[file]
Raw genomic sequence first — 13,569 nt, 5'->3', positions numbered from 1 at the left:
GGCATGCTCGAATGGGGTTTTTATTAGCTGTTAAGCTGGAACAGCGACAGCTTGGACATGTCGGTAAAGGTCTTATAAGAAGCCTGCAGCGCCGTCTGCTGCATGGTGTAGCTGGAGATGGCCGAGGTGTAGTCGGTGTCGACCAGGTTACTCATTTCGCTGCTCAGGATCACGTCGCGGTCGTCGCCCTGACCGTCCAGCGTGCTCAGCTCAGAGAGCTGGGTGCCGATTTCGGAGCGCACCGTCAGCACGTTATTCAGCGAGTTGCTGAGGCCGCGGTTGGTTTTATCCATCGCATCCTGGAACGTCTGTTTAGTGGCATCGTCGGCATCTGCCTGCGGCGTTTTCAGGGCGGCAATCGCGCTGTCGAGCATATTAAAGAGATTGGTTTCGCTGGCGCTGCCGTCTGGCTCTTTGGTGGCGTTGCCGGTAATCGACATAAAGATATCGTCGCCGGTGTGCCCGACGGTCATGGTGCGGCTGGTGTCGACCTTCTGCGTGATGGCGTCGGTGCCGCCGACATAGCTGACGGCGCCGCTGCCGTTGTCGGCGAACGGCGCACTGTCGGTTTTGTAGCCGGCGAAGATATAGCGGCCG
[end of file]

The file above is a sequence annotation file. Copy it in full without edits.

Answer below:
Raw genomic sequence first — 13,569 nt, 5'->3', positions numbered from 1 at the left:
GGCATGCTCGAATGGGGTTTTTATTAGCTGTTAAGCTGGAACAGCGACAGCTTGGACATGTCGGTAAAGGTCTTATAAGAAGCCTGCAGCGCCGTCTGCTGCATGGTGTAGCTGGAGATGGCCGAGGTGTAGTCGGTGTCGACCAGGTTACTCATTTCGCTGCTCAGGATCACGTCGCGGTCGTCGCCCTGACCGTCCAGCGTGCTCAGCTCAGAGAGCTGGGTGCCGATTTCGGAGCGCACCGTCAGCACGTTATTCAGCGAGTTGCTGAGGCCGCGGTTGGTTTTATCCATCGCATCCTGGAACGTCTGTTTAGTGGCATCGTCGGCATCTGCCTGCGGCGTTTTCAGGGCGGCAATCGCGCTGTCGAGCATATTAAAGAGATTGGTTTCGCTGGCGCTGCCGTCTGGCTCTTTGGTGGCGTTGCCGGTAATCGACATAAAGATATCGTCGCCGGTGTGCCCGACGGTCATGGTGCGGCTGGTGTCGACCTTCTGCGTGATGGCGTCGGTGCCGCCGACATAGCTGACGGCGCCGCTGCCGTTGTCGGCGAACGGCGCACTGTCGGTTTTGTAGCCGGCGAAGATATAGCGGCCG